When someone dies, their credit card debt is paid off by any assets they own. The debt has to be paid first before their heirs or surviving spouse can receive their share of the estate. The process of paying off debt after a death varies depending on several factors. For example, the process is slightly different if the deceased has a will.
When they die, your credit card debt doesn't die with them. Here's a more comprehensive look at different scenarios that may apply when someone dies with credit card debt.
If They Have a Will or Estate Plan
If they have a will, the executor is usually in charge of paying off the deceased’s credit card debts. An executor is an individual named in a will or estate plan to carry out the testator's wishes when they die.
The executor will prepare a list of debt accounts the testator supposedly owes. This individual will then contact the debtors to notify them about the death. After the notification, debtors can't charge extra fees or fines on the debt account in question while settling the estate.
In most cases, the executor will be required to provide proof of death, usually a death certificate. They can also request proof of debt ownership from the debtor.
What if the testator’s assets are insufficient to pay off the credit card debt? In that case, the credit card company might write off the debt account as a loss. This is because credit card debt is uninsured, meaning the debt collector won't have any collateral to recover.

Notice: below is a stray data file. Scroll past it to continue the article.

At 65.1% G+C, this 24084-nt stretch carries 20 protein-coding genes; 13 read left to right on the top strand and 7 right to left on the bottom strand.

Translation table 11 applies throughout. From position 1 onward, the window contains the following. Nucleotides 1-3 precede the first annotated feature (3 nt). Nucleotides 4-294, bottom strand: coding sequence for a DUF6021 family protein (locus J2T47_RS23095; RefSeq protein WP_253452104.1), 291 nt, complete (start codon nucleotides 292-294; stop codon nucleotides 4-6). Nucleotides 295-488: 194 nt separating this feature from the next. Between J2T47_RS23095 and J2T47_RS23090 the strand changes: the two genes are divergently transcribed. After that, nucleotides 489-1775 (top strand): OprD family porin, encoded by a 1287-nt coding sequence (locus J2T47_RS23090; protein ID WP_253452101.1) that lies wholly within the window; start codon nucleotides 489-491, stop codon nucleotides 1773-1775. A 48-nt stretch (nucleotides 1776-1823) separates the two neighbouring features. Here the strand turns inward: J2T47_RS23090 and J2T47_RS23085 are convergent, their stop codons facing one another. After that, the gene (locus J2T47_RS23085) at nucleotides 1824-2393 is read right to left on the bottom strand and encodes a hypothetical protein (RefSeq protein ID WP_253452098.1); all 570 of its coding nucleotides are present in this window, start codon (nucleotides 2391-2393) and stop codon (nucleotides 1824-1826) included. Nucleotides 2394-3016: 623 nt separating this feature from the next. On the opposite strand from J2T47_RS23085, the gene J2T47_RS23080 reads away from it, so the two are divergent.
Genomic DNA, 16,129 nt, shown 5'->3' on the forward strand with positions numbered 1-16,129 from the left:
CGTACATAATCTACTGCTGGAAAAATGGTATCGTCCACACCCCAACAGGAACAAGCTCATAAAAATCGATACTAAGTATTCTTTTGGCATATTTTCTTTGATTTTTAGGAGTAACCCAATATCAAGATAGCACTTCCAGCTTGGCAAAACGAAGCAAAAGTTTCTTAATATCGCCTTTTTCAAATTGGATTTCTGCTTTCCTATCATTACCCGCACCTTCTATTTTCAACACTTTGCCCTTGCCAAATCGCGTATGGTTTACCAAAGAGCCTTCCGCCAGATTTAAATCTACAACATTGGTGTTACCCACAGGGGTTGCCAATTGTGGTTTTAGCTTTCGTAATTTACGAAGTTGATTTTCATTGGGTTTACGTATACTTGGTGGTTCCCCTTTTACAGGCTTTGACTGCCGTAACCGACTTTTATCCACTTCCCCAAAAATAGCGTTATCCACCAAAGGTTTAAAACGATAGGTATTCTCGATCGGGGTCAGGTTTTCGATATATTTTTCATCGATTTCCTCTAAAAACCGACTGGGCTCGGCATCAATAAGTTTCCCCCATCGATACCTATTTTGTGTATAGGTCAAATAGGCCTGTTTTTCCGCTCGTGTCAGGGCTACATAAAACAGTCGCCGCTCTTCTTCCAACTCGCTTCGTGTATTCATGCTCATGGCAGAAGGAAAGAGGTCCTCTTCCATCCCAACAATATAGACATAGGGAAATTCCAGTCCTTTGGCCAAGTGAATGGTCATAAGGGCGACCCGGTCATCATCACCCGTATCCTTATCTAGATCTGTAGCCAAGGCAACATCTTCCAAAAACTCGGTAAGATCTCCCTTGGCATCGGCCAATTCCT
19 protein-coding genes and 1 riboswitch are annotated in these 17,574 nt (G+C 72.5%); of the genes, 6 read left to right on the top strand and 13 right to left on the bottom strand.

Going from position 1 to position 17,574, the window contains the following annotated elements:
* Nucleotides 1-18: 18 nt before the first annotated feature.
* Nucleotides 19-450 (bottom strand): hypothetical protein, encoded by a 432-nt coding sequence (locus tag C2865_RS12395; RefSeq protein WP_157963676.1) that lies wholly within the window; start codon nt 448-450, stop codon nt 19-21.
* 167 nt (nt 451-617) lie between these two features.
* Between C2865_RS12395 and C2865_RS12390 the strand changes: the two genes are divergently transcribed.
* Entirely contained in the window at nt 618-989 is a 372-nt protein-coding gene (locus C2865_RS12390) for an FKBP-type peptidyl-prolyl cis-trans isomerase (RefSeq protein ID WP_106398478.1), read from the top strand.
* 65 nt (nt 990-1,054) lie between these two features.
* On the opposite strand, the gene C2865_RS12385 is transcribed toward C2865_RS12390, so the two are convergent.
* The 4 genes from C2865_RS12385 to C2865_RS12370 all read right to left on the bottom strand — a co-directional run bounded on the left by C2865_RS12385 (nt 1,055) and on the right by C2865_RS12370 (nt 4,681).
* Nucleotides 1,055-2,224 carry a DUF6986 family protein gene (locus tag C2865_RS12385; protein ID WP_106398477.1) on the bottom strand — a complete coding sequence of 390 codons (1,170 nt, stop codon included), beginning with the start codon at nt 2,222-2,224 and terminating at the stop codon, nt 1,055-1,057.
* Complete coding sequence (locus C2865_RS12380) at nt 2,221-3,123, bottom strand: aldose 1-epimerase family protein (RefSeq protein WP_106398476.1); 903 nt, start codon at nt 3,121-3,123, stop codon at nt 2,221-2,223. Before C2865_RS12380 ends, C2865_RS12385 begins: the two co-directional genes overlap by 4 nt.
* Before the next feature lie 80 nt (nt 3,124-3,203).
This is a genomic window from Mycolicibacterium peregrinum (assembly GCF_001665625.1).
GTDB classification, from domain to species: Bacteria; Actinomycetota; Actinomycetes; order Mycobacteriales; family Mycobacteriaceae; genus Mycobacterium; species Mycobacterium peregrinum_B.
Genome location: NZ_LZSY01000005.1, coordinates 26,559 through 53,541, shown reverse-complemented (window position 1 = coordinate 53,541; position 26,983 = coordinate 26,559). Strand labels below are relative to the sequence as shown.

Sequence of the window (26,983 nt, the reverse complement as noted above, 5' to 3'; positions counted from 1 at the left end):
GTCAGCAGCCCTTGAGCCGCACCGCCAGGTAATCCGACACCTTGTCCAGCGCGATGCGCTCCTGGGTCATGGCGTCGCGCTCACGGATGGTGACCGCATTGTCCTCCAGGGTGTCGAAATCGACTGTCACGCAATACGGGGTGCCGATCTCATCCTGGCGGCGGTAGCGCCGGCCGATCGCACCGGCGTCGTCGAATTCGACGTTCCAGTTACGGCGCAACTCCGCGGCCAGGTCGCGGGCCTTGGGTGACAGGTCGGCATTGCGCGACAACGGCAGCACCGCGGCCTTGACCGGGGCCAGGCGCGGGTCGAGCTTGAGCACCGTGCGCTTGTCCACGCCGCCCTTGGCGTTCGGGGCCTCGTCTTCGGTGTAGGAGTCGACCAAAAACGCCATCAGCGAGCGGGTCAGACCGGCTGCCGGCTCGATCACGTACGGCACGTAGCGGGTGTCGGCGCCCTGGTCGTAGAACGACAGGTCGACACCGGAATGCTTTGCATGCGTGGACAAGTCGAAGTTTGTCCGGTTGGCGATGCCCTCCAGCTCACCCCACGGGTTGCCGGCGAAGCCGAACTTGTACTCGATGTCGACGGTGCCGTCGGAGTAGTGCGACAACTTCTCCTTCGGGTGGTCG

However, under certain circumstances, the credit card company might find it necessary to go after particular members of the testator’s family or inner circle. Here are some examples:
If you cosigned the credit card account with the deceased, you might be responsible for the remaining balance.
Joint Account Holders
If you were a joint credit card account holder with the deceased, you might be responsible for the debt account.
Survivors in Community Property States
You may be responsible for the credit card debt account if you're a survivor living in a community property state.
In community property states, spouses who acquire property during marriage own the property equally. This ownership includes debt accounts acquired during the marriage. Examples of community property states include Arizona, Idaho, Louisiana, California, Washington, New Mexico, Wisconsin, Texas, and Oklahoma.
You may also be responsible for the deceased's credit card debt if:
- you're their spouse, and state laws require that you pay off the debt. This usually happens with certain healthcare expenses paid for with a credit card; or
- you were legally responsible for administering the estate, but you didn't comply with certain probate laws as required by the state.
If They Don't Have a Will or Estate Plan
If the deceased doesn't have a Will or Estate Plan, the state will appoint someone to play the role of the executor. This individual will use the deceased's estate to pay off the outstanding debt accounts. The remaining assets will then be distributed to the surviving spouse or children. If the deceased doesn't have a spouse or children, the state divides the assets among the deceased's immediate family.